In this environment, what are people doing?
I think that most institutions here that are required to have little risk with their cash are simply doing what everyone else is doing, which is accepting the total lack of yield as a given. They know that only through creating some real growth can they generate returns and they aren't going to get returns on their money without taking on some real risk.
I think that most institutions there regard their fixed-income instruments as very risky and are keeping the pressure on the yields of our risk-free assets by continuing to buy our bonds.
Yesterday someone asked me if there was anything really compelling in the equity market. I said I can understand why people would feel the answer is no. But when you consider the stories of the two bond markets, you have to admit that a U.S. company with real growth or with a real yield is a total bargain vs. all of this fixed-income nonsense and when you have one with both, then you have the holy grail of the moment. In fact, it's amazing that there are any at all and yet there are still hundreds of good growth stocks with good yields to be found.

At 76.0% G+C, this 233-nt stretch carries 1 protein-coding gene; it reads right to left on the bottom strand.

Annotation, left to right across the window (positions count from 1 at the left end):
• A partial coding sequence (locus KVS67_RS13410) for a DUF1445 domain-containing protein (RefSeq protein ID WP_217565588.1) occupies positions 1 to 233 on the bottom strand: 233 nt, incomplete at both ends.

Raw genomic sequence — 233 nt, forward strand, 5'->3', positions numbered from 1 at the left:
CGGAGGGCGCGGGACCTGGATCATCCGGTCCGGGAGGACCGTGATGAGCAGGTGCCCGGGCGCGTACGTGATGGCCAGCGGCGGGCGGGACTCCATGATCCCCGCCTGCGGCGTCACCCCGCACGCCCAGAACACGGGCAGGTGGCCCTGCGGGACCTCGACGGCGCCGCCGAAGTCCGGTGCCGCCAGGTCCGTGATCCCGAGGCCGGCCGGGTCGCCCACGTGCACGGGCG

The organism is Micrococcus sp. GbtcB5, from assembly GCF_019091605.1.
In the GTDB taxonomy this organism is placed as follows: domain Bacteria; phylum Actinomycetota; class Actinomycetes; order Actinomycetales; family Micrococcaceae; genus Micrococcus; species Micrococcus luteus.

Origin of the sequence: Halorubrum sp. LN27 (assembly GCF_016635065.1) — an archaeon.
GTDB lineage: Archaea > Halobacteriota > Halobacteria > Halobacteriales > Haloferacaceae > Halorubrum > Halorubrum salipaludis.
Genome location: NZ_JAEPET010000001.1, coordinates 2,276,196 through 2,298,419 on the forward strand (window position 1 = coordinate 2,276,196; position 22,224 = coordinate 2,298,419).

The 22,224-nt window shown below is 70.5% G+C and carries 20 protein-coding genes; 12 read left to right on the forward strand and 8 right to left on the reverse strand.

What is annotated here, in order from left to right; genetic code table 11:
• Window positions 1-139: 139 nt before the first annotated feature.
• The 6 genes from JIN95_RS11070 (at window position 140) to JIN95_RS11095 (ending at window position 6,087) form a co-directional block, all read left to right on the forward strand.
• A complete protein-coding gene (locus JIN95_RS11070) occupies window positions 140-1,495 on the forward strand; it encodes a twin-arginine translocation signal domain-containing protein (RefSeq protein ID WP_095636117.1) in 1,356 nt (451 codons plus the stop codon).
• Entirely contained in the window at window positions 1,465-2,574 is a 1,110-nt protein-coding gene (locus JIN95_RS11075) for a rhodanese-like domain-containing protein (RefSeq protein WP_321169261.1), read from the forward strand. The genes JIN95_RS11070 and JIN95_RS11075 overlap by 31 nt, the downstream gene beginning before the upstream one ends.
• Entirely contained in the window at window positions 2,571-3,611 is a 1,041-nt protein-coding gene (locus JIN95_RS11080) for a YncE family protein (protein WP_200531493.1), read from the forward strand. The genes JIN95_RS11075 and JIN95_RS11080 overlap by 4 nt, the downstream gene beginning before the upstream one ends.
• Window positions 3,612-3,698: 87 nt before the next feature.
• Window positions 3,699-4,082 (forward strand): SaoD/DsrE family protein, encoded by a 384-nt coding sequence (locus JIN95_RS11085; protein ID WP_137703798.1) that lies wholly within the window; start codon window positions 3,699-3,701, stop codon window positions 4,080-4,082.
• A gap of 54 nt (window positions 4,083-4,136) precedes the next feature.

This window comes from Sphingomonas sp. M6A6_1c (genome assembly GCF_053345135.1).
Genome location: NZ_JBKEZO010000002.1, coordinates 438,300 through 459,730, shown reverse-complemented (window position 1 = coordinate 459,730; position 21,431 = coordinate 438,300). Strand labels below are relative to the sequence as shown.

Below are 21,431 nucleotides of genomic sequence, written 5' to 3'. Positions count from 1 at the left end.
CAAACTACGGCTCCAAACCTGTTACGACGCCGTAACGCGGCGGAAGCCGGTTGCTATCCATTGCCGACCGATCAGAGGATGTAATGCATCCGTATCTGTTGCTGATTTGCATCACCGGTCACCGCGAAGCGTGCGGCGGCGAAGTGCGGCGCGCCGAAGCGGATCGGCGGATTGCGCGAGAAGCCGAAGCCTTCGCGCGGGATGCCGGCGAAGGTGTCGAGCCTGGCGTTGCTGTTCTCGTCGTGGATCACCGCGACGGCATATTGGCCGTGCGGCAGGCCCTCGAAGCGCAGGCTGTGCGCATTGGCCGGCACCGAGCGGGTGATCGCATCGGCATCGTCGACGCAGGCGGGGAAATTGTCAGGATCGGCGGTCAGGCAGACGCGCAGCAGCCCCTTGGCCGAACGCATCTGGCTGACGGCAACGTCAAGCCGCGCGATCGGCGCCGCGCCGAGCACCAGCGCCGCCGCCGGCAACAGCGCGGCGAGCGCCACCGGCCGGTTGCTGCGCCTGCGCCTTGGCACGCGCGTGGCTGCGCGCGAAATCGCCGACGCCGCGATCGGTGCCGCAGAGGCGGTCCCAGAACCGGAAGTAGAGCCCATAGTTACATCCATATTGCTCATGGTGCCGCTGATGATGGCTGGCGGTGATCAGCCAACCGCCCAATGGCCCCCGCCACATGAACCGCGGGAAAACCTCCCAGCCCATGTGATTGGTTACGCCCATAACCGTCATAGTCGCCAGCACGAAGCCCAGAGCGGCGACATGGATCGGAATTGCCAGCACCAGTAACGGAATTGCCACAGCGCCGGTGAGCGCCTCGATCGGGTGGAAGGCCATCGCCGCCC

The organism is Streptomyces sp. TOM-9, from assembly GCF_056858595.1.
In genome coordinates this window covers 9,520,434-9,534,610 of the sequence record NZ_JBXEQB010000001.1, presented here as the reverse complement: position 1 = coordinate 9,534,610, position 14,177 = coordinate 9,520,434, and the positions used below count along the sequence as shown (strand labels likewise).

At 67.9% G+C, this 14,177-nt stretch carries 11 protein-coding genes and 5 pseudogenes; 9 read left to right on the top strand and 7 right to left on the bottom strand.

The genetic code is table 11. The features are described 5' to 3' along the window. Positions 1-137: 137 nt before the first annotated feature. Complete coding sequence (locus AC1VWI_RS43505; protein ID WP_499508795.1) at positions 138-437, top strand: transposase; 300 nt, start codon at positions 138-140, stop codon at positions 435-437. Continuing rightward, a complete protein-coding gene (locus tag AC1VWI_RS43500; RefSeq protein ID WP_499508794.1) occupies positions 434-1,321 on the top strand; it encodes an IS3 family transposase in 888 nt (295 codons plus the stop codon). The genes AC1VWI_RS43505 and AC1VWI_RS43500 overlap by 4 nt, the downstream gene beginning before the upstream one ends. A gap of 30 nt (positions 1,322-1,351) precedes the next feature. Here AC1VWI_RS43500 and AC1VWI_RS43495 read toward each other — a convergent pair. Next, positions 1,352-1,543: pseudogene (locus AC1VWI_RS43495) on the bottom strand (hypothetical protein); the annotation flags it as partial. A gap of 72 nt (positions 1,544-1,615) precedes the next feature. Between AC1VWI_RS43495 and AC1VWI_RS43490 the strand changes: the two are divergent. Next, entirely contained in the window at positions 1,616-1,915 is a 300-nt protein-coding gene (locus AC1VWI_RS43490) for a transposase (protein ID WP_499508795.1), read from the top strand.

That's why it is so darned hard for this market to go down and stay down. It remains, when you look at the fixed income world, a saner more investable place. Not safer, because these are riskier assets, but certainly saner when you think about it.Editor's Note: This article was originally published at 6:04 a.m. EDT on Real Money on Sept. 4.